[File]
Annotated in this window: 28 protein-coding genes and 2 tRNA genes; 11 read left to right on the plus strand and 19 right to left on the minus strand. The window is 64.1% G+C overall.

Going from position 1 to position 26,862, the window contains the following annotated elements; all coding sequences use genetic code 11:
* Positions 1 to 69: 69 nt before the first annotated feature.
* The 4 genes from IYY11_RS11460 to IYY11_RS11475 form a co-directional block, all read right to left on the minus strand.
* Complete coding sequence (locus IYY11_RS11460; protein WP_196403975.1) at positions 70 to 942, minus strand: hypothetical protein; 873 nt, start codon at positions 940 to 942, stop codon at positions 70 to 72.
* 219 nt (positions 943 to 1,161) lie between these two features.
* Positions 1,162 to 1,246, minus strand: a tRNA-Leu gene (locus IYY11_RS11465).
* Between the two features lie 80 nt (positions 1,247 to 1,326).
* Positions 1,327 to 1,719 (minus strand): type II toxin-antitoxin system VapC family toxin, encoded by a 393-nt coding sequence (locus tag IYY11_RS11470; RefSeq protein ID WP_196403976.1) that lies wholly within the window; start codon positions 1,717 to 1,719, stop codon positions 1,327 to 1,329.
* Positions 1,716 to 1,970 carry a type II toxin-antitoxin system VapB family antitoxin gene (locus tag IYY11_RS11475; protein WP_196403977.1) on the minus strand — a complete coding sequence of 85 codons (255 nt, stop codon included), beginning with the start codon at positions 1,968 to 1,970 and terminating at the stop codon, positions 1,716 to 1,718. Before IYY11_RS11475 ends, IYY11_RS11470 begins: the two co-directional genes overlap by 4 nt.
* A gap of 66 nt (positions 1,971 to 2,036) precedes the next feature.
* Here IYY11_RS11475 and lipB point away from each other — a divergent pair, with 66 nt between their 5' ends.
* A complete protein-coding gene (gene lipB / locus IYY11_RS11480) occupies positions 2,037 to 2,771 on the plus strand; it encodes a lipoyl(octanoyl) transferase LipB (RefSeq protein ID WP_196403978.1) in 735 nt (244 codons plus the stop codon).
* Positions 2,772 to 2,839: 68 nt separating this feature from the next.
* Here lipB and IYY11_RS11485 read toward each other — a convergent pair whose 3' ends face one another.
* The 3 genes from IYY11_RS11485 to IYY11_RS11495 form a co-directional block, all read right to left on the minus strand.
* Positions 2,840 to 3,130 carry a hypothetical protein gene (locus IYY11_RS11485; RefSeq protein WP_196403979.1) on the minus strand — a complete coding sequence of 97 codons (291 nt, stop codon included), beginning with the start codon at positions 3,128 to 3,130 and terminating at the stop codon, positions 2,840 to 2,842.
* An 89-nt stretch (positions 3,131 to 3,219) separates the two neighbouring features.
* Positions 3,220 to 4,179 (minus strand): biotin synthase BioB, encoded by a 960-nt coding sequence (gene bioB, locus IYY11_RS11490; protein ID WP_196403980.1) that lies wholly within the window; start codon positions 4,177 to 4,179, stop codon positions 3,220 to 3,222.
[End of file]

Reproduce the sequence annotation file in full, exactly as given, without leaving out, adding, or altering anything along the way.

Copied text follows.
Annotated in this window: 28 protein-coding genes and 2 tRNA genes; 11 read left to right on the plus strand and 19 right to left on the minus strand. The window is 64.1% G+C overall.

Going from position 1 to position 26,862, the window contains the following annotated elements; all coding sequences use genetic code 11:
* Positions 1 to 69: 69 nt before the first annotated feature.
* The 4 genes from IYY11_RS11460 to IYY11_RS11475 form a co-directional block, all read right to left on the minus strand.
* Complete coding sequence (locus IYY11_RS11460; protein WP_196403975.1) at positions 70 to 942, minus strand: hypothetical protein; 873 nt, start codon at positions 940 to 942, stop codon at positions 70 to 72.
* 219 nt (positions 943 to 1,161) lie between these two features.
* Positions 1,162 to 1,246, minus strand: a tRNA-Leu gene (locus IYY11_RS11465).
* Between the two features lie 80 nt (positions 1,247 to 1,326).
* Positions 1,327 to 1,719 (minus strand): type II toxin-antitoxin system VapC family toxin, encoded by a 393-nt coding sequence (locus tag IYY11_RS11470; RefSeq protein ID WP_196403976.1) that lies wholly within the window; start codon positions 1,717 to 1,719, stop codon positions 1,327 to 1,329.
* Positions 1,716 to 1,970 carry a type II toxin-antitoxin system VapB family antitoxin gene (locus tag IYY11_RS11475; protein WP_196403977.1) on the minus strand — a complete coding sequence of 85 codons (255 nt, stop codon included), beginning with the start codon at positions 1,968 to 1,970 and terminating at the stop codon, positions 1,716 to 1,718. Before IYY11_RS11475 ends, IYY11_RS11470 begins: the two co-directional genes overlap by 4 nt.
* A gap of 66 nt (positions 1,971 to 2,036) precedes the next feature.
* Here IYY11_RS11475 and lipB point away from each other — a divergent pair, with 66 nt between their 5' ends.
* A complete protein-coding gene (gene lipB / locus IYY11_RS11480) occupies positions 2,037 to 2,771 on the plus strand; it encodes a lipoyl(octanoyl) transferase LipB (RefSeq protein ID WP_196403978.1) in 735 nt (244 codons plus the stop codon).
* Positions 2,772 to 2,839: 68 nt separating this feature from the next.
* Here lipB and IYY11_RS11485 read toward each other — a convergent pair whose 3' ends face one another.
* The 3 genes from IYY11_RS11485 to IYY11_RS11495 form a co-directional block, all read right to left on the minus strand.
* Positions 2,840 to 3,130 carry a hypothetical protein gene (locus IYY11_RS11485; RefSeq protein WP_196403979.1) on the minus strand — a complete coding sequence of 97 codons (291 nt, stop codon included), beginning with the start codon at positions 3,128 to 3,130 and terminating at the stop codon, positions 2,840 to 2,842.
* An 89-nt stretch (positions 3,131 to 3,219) separates the two neighbouring features.
* Positions 3,220 to 4,179 (minus strand): biotin synthase BioB, encoded by a 960-nt coding sequence (gene bioB, locus IYY11_RS11490; protein ID WP_196403980.1) that lies wholly within the window; start codon positions 4,177 to 4,179, stop codon positions 3,220 to 3,222.